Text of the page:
Sunday 16 June 2019

Brexit causing concern for hotel owners and their staff

Brian McNamara of the IHF
Brian McNamara of the IHF

Business sentiment among hotels in Wicklow and across the country has dropped significantly according to the latest hotel barometer from the Irish Hotels Federation (IHF).

Less than half of hotels (49 per cent) nationally now report a positive outlook for the next twelve months compared with the 82 per cent who had a positive outlook this time last year. Key concerns for the sector include the escalating risk and uncertainty around Brexit, reduced visitors numbers from the UK and the increasing costs of doing business.

While 73 per cent of hotels have seen some increase in overall business levels this year, growth from North America and Europe has masked the poor performance of the UK market with visitors still down 5 per cent on 2016 due to persistently weak performance following the referendum. This is having a direct impact on hotels throughout the country with 52 per cent reporting a drop in business from Great Britain this year while 40 per cent have seen a drop in business from Northern Ireland. The vast majority of hotels (91 per cent) now express concern about the impact of Brexit on their business over the next 12 months.

Brian McNamara, Chair of the IHF's Wicklow branch said: 'We are increasingly concerned about the direction that Brexit is taking and the impact that heightened uncertainty is having on our sector. A disruptive Brexit would have enormous economic repercussions which would be felt directly by tourism businesses here in Wicklow and across the country given our heavy reliance on the UK market'.

Tourism currently supports 13,900 jobs in Wicklow and contributes some €174 million to the local economy annually.

Mr McNamara believes that, even if a deal is eventually reached, any prolonged uncertainty in the coming months could result in a further erosion of consumer sentiment.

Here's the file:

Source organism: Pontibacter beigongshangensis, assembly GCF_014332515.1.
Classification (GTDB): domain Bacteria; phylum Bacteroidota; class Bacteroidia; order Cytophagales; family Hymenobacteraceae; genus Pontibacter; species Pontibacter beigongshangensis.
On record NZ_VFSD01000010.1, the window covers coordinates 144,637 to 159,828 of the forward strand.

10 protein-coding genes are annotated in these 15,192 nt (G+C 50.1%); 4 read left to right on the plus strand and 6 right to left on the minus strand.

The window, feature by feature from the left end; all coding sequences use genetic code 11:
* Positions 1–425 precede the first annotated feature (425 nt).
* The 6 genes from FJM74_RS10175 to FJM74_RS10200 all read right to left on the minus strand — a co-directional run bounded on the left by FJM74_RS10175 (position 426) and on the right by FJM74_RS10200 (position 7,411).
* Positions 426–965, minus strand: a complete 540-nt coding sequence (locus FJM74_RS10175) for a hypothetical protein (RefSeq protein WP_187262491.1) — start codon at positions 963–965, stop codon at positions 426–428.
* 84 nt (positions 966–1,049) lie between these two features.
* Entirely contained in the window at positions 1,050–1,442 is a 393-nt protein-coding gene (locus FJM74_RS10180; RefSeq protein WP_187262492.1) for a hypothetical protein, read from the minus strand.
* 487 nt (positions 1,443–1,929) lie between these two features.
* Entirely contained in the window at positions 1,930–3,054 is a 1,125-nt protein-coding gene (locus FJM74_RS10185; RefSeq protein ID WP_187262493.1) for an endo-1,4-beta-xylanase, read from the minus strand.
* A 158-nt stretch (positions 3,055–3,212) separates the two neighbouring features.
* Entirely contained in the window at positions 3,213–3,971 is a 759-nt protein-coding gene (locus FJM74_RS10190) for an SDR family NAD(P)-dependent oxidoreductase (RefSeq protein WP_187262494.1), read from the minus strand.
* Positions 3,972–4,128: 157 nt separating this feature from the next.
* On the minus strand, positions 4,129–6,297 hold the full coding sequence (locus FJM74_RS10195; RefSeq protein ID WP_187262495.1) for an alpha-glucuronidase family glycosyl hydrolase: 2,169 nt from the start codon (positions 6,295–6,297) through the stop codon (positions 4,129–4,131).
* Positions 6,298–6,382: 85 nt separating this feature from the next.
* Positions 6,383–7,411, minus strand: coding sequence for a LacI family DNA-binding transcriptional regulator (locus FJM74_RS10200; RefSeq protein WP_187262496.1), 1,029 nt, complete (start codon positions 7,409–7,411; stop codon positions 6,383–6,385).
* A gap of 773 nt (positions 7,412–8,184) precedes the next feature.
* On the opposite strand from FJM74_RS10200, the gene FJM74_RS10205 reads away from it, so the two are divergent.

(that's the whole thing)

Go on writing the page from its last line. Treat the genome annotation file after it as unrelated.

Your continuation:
'The consistent growth achieved over the last seven years in a dynamic and competitive international market cannot be taken for granted,' said Mr McNamara. 'We are particularly concerned with the Government's change in approach to tourism and the lack of recognition of the important role it plays as an engine of economic growth and regional balance. With the Brexit storm gathering, relentless increases in the cost of doing business, international trade wars, a slowdown in European growth and the increase in tourism VAT, there is little surprise in the drop in business sentiment. Many of our members are now re-examining their future investment strategies and taking a more cautious approach to planning for next year and beyond'.

According to Mr McNamara, however, only one in five hoteliers believe that the Government is doing enough to tackle the high cost of doing business in Ireland. Some 76 per cent of hotels have seen further increases in insurance costs this year. Of these, the average increase in premiums was 15 per cent. This is in addition to substantial increases in recent years. The IHF also believe that insurance costs have reached an unsustainable level, averaging €1,150 per room annually.

Mr McNamara has called on the Government to introduce a Tourism Satellite Account within the Central Statistics Office (CSO) to provide a full analysis of the economic activity in the tourism industry in Wicklow and elsewhere.

'It will also provide independent verification to assist those who rely on the National Accounts, where tourism is not identified, to inform their deliberations on taxation and economic policy,' he said.

Wicklow People